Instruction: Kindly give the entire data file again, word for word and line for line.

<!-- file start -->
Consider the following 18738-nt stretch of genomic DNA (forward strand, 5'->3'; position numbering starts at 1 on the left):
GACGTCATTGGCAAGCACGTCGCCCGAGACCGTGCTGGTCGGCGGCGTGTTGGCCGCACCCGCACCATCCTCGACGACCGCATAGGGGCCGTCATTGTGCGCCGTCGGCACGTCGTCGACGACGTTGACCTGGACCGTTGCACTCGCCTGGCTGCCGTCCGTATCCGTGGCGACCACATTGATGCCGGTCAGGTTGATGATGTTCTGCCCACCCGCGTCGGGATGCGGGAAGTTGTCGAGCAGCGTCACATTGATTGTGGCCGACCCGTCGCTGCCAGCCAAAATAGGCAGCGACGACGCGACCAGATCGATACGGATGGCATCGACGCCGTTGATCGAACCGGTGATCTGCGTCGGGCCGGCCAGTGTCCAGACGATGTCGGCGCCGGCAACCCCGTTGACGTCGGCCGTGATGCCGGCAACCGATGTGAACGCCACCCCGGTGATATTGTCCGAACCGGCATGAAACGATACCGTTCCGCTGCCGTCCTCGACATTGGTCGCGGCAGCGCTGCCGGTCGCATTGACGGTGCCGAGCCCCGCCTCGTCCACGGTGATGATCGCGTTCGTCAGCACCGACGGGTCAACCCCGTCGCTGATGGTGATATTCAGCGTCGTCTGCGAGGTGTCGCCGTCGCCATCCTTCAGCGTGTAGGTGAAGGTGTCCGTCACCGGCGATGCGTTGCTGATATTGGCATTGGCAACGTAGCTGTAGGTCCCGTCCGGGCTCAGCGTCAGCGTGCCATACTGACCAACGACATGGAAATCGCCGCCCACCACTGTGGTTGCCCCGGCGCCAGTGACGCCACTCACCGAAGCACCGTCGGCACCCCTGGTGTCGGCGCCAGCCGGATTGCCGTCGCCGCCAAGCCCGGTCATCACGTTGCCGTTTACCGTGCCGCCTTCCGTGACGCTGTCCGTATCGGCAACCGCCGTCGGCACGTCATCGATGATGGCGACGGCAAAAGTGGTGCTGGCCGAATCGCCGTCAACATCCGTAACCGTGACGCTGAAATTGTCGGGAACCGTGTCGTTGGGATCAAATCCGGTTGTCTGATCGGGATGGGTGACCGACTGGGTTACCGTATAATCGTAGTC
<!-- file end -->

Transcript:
Consider the following 18738-nt stretch of genomic DNA (forward strand, 5'->3'; position numbering starts at 1 on the left):
GACGTCATTGGCAAGCACGTCGCCCGAGACCGTGCTGGTCGGCGGCGTGTTGGCCGCACCCGCACCATCCTCGACGACCGCATAGGGGCCGTCATTGTGCGCCGTCGGCACGTCGTCGACGACGTTGACCTGGACCGTTGCACTCGCCTGGCTGCCGTCCGTATCCGTGGCGACCACATTGATGCCGGTCAGGTTGATGATGTTCTGCCCACCCGCGTCGGGATGCGGGAAGTTGTCGAGCAGCGTCACATTGATTGTGGCCGACCCGTCGCTGCCAGCCAAAATAGGCAGCGACGACGCGACCAGATCGATACGGATGGCATCGACGCCGTTGATCGAACCGGTGATCTGCGTCGGGCCGGCCAGTGTCCAGACGATGTCGGCGCCGGCAACCCCGTTGACGTCGGCCGTGATGCCGGCAACCGATGTGAACGCCACCCCGGTGATATTGTCCGAACCGGCATGAAACGATACCGTTCCGCTGCCGTCCTCGACATTGGTCGCGGCAGCGCTGCCGGTCGCATTGACGGTGCCGAGCCCCGCCTCGTCCACGGTGATGATCGCGTTCGTCAGCACCGACGGGTCAACCCCGTCGCTGATGGTGATATTCAGCGTCGTCTGCGAGGTGTCGCCGTCGCCATCCTTCAGCGTGTAGGTGAAGGTGTCCGTCACCGGCGATGCGTTGCTGATATTGGCATTGGCAACGTAGCTGTAGGTCCCGTCCGGGCTCAGCGTCAGCGTGCCATACTGACCAACGACATGGAAATCGCCGCCCACCACTGTGGTTGCCCCGGCGCCAGTGACGCCACTCACCGAAGCACCGTCGGCACCCCTGGTGTCGGCGCCAGCCGGATTGCCGTCGCCGCCAAGCCCGGTCATCACGTTGCCGTTTACCGTGCCGCCTTCCGTGACGCTGTCCGTATCGGCAACCGCCGTCGGCACGTCATCGATGATGGCGACGGCAAAAGTGGTGCTGGCCGAATCGCCGTCAACATCCGTAACCGTGACGCTGAAATTGTCGGGAACCGTGTCGTTGGGATCAAATCCGGTTGTCTGATCGGGATGGGTGACCGACTGGGTTACCGTATAATCGTAGTC